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 Table of Contents  
ORIGINAL ARTICLE
Year : 2015  |  Volume : 15  |  Issue : 1  |  Page : 23-28

Comparative evaluation of surface topography of tooth prepared using erbium, chromium: Yttrium, scandium, gallium, garnet laser and bur and its clinical implications


Department of Prosthodontics, Crown and Bridge, Maulana Azad Institute of Dental Sciences, New Delhi, India

Date of Submission25-Jul-2014
Date of Acceptance21-Dec-2014
Date of Web Publication14-May-2015

Correspondence Address:
Dr. Pooja Kumari
Department of Prosthodontics, Crown and Bridge, Maulana Azad Institute of Dental Sciences, New Delhi
India
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Source of Support: None, Conflict of Interest: None


DOI: 10.4103/0972-4052.155042

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  Abstract 

Background: Erbium, chromium: Yttrium, scandium, gallium, garnet (Er, Cr: YSGG) laser has been successfully used in the ablation of dental hard and soft tissues. It has been reported that this system is also useful for preparing tooth surfaces and etching, but no consensus exist in the literature regarding the advantage of lasers over conventional tooth preparation technique.
Materials and Methods: Labial surfaces of 25 extracted human maxillary central incisors were divided into two halves. Right half was prepared with diamond bur and left half with Er, Cr; YSGG laser and a reduction of 0.3-0.5 mm was carried out. Topography of prepared surfaces of five teeth were examined under scanning electron microscope (SEM). The remaining samples were divided into 4 groups of 10 specimens each based on the surface treatment received: One group was acid etched and other was nonetched. Composite resin cylinders were bonded on prepared surfaces and shear bond strength was assessed using a universal testing machine.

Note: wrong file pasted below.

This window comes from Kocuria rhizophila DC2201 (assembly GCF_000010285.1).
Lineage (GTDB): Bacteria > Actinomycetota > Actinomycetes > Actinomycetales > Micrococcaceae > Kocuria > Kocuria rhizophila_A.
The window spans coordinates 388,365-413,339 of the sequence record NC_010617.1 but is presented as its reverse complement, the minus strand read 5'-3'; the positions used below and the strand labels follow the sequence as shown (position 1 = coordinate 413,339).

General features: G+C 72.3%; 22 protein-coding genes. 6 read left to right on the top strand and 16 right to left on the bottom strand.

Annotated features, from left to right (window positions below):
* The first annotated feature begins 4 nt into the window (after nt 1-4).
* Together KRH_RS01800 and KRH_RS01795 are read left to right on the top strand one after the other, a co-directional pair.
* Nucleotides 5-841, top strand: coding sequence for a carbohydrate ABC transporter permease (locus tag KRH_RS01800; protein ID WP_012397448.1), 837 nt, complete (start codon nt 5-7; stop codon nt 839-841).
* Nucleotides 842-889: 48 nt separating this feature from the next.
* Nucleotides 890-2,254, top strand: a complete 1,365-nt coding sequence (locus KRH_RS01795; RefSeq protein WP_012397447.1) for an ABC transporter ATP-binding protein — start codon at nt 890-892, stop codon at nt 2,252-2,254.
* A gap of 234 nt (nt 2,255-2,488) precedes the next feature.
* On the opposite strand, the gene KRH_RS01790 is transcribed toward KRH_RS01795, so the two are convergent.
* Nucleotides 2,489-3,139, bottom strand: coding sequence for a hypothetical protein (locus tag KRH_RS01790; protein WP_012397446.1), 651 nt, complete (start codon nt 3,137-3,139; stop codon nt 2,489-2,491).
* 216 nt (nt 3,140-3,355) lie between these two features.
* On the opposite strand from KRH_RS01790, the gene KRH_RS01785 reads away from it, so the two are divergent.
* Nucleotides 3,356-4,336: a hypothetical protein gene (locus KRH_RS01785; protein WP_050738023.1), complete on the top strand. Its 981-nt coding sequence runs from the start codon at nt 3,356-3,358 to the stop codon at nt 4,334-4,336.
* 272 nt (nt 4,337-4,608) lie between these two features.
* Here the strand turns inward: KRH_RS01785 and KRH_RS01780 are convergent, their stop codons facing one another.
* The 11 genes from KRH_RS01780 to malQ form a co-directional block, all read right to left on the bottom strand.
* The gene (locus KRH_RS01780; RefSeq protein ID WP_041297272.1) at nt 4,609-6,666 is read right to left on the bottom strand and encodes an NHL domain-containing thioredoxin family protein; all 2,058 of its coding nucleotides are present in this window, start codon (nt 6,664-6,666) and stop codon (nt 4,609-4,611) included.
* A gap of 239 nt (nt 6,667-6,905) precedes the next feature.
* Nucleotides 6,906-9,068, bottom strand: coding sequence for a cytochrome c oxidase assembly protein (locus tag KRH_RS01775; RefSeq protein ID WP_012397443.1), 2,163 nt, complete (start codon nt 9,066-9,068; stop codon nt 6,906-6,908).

Results: The SEM observation revealed that the laser prepared surfaces were clean, highly irregular and devoid of a smear layer. Bur prepared surfaces were relatively smooth but covered with smear layer.
Highest bond strength was shown by laser prepared acid etched group, followed by bur prepared the acid etched group. The bur prepared nonacid etched group showed least bond strength.
Conclusions: Er, Cr: YSGG laser can be used for preparing tooth and bond strength value achieved by laser preparation alone without surface treatment procedure lies in the range of clinical acceptability.

Keywords: Acid etching, bond strength, erbium, chromium: Yttrium, scandium, gallium, garnet laser, laser etching, scanning electron microscope


How to cite this article:
Verma M, Kumari P, Gupta R, Gill S, Gupta A. Comparative evaluation of surface topography of tooth prepared using erbium, chromium: Yttrium, scandium, gallium, garnet laser and bur and its clinical implications. J Indian Prosthodont Soc 2015;15:23-8

How to cite this URL:
Verma M, Kumari P, Gupta R, Gill S, Gupta A. Comparative evaluation of surface topography of tooth prepared using erbium, chromium: Yttrium, scandium, gallium, garnet laser and bur and its clinical implications. J Indian Prosthodont Soc [serial online] 2015 [cited 2019 Aug 19];15:23-8. Available from: http://www.j-ips.org/text.asp?2015/15/1/23/155042